DESPERATE FOR HELP - HUGHES & HARDY

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DESPERATE FOR HELP - HUGHES & HARDY

Postby Bright Star » Thu Mar 22, 2007 12:22 am

Hi. Errm I know that this is a forum for Keats...I 'discovered' Keats last year and I remember coming across this forum then... however, I am a little stuck this year doing Hughes and Hardy. I'm wondering if any kind soul can help...

I have been working on a question considering Thomas Hardy's and Ted Hughes' handling of our relationship to the natural world...

My questions are as follows...

1) what do YOU think this question asks me to consider...

2) what do you think is Hardy's handling of our relationship to the natural world...?

3) What do you think is Hughes' handling of our relationship to the natural world...? So how would you contrast the two?

4) How would you consider 'An August Midnight' and 'Darkling Thrush' (Hardy) in the light of Question 2?

5) How would you consider Wind, Pike, Skylarks (Hughes) in the light of Question 3?

Now this next question is very important ...

6) What criticisms can you make of Hardy and Hughes (in the light of the main question?
Bright Star
 
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Postby Saturn » Thu Mar 22, 2007 12:51 am

You'll be hard pressed to find someone who has read much of Hardy's poems and Hughes'.

I've read a bit if both but not extensively, so my answers can only be very generalised

A lot of questions you have there I can only answer briefly the first few:

Thomas Hardy's and Ted Hughes' handling of our relationship to the natural world...

1) what do YOU think this question asks me to consider...

A. How does each poet describe human interaction with / or how do they experience the natural world?

2) what do you think is Hardy's handling of our relationship to the natural world...?

Hardy, like his beloved favourite poet Shelley sees the natural world as a friend to man, a beneficent partner in the cycle of life, a sacred and eternal force for good which is sometimes corrupted by human interference.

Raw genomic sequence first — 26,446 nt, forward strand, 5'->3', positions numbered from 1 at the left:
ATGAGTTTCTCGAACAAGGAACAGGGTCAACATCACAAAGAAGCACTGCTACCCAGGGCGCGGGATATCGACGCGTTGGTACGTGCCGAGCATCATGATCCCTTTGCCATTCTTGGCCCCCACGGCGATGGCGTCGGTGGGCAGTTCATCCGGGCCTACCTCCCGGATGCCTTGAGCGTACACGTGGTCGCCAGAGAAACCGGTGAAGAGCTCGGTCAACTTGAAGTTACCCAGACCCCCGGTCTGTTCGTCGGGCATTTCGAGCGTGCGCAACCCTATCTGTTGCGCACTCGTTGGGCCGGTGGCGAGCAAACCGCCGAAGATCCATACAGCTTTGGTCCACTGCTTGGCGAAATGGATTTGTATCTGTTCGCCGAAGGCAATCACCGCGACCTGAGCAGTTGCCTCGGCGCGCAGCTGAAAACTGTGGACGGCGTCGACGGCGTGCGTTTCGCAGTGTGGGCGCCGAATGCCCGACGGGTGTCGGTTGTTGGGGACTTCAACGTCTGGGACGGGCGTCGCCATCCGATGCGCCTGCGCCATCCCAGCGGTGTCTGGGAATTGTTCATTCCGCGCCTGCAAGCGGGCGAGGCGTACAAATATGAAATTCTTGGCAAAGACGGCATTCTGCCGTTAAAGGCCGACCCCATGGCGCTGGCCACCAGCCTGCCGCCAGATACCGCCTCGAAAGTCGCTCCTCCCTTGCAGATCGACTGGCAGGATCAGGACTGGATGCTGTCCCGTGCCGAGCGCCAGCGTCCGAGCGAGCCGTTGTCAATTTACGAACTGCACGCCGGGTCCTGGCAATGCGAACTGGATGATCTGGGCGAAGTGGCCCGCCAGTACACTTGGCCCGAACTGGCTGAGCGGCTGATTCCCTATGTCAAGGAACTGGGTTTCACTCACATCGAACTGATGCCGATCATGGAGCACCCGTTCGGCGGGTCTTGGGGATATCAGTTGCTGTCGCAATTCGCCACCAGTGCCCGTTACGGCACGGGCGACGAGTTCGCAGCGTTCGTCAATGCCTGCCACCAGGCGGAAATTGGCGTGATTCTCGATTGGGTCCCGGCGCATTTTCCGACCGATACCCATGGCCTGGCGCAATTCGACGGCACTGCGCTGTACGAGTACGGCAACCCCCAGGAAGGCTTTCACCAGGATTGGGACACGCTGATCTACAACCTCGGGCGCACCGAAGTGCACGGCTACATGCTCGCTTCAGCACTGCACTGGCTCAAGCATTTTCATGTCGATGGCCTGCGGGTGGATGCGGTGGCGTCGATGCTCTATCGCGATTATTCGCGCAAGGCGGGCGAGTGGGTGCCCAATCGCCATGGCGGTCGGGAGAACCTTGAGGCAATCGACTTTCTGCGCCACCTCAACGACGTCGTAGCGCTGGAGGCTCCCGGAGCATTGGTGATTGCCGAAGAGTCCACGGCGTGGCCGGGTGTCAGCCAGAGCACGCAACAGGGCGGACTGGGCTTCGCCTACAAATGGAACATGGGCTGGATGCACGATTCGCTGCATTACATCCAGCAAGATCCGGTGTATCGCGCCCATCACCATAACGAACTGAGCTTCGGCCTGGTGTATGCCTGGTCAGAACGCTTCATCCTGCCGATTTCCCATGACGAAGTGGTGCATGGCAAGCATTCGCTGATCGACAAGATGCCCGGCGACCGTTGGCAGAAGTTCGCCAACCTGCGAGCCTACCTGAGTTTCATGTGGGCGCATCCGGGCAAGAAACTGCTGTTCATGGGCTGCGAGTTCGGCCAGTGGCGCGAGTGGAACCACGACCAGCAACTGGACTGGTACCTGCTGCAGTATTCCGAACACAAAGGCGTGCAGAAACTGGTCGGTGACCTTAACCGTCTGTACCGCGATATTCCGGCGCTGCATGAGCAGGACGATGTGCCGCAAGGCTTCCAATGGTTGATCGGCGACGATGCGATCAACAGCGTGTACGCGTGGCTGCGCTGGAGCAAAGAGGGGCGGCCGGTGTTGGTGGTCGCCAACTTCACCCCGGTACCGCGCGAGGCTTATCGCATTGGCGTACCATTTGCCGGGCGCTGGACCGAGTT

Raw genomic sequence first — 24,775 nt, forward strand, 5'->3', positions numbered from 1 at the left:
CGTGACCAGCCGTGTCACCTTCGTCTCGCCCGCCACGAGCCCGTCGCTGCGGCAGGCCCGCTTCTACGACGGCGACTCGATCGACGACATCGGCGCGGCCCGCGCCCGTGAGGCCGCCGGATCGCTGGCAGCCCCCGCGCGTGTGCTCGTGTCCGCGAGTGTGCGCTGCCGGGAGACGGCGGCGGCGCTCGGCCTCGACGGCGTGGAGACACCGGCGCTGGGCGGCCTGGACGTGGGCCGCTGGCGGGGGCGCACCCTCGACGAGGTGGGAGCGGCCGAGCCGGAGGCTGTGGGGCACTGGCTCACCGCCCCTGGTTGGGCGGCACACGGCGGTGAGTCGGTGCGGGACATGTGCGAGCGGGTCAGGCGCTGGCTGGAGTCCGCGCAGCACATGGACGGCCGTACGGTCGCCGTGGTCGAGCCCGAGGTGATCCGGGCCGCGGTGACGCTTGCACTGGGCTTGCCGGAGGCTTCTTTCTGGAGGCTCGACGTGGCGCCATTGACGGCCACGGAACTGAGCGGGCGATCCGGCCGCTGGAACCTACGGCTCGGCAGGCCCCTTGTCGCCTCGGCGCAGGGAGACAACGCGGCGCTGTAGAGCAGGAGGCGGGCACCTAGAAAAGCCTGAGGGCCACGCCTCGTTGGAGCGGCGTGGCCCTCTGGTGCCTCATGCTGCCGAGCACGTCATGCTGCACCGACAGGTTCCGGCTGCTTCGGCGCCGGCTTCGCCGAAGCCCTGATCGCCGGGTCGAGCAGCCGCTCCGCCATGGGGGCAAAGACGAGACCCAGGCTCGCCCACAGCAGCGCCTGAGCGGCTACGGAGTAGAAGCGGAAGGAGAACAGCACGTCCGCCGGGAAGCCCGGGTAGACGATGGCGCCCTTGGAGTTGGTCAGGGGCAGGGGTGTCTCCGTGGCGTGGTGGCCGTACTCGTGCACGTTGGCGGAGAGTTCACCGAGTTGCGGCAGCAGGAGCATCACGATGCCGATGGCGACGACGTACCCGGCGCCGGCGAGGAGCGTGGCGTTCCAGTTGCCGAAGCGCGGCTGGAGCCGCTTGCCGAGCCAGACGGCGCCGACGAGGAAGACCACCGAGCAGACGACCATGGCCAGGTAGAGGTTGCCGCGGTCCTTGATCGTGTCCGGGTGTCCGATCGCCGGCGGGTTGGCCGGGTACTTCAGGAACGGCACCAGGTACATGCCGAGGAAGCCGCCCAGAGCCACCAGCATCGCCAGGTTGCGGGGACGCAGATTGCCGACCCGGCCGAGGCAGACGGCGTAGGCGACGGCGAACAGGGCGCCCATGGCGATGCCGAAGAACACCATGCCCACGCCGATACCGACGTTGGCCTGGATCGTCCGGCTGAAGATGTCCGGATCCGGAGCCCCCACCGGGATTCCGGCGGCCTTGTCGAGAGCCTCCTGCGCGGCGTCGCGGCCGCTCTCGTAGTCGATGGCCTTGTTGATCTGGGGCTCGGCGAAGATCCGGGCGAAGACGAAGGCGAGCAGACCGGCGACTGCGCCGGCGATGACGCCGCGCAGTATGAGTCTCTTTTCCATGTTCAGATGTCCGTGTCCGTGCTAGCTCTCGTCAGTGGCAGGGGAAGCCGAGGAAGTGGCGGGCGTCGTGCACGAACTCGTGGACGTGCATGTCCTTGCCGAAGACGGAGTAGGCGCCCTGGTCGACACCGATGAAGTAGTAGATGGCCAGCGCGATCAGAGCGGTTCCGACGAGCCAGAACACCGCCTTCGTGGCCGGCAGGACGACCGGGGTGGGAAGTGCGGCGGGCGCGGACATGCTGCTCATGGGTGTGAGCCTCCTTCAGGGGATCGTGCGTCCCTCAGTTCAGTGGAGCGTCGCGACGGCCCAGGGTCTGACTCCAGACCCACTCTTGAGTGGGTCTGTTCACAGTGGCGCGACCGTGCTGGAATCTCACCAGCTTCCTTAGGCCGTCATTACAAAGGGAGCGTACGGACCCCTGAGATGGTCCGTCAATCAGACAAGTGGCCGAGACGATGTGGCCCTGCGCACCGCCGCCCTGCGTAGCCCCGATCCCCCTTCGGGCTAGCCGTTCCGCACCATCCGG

3) What do you think is Hughes' handling of our relationship to the natural world...? So how would you contrast the two?

Hughes see nature more as an untamed animal "red in tooth and claw" - an explosive and sometimes threatening force that co-exists with man in a bitter struggle, one that man cannot understand, ever fully control. Think of the crow character in many of Hughes' poems - it is a visceral and animalistic nature that is explored in this character. Nature to Hughes is a deadly force continually at war with death.

Sorry I can't be more specific or cite examples but I would need to do a bit more reading of both these poets, especially Hardy to answer your questions fully.

Don't quote me on this, these are just my opinions but I hope I've given you some ideas to look into.
"Oh what a misery it is to have an intellect in splints".
Saturn
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Postby Bright Star » Thu Mar 22, 2007 1:22 am

I am very grateful to you. I really appreciate your input.

You have been very helpful - I have been 'discussing' the subject matter of the question with myself (sounds mad, I know) as I have been going along, writing and getting through the work - and I was at the stage where I needed someone just to express their opinions and what they thought of the question ... you know when you get to a stage where you really need someone else to say something... oh, i hope this makes sense...I'm rambling now and I do feel slightly demented trying to get through all the work in a very short space of time...

Thanks so much again. It's made me feel 'fresh' again to continue with the work.
Bright Star
 
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Postby Saturn » Thu Mar 22, 2007 10:15 am

Just read the poems again and again and think about them carefully.

Most importantly always have the question in your head - make sure your answer addresses the question. That's what I was always told at school.

I might read some stuff Hughes and Hardy stuff today and get back to you tonight if I can think of anything that might be of help
"Oh what a misery it is to have an intellect in splints".
Saturn
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Postby Bright Star » Sun Mar 25, 2007 10:12 pm

Just wanted to say thanks again.

I've completed the work. I've worked flat out and worked and re-worked it again. I am so pleased I've got it done.

:D :) :D :lol:


But at the point where I was quavering and came on here and you replied - thanks for that reply. It really made me carry on... it made me feel better - if that makes any sense lol.

So thanks.
Bright Star
 
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Postby Saturn » Sun Mar 25, 2007 10:19 pm

No problem I'm glad you got it done alright.

Happy to be of any assistance - good luck :D

Hope you stop by in future and not just for homework help :wink:
"Oh what a misery it is to have an intellect in splints".
Saturn
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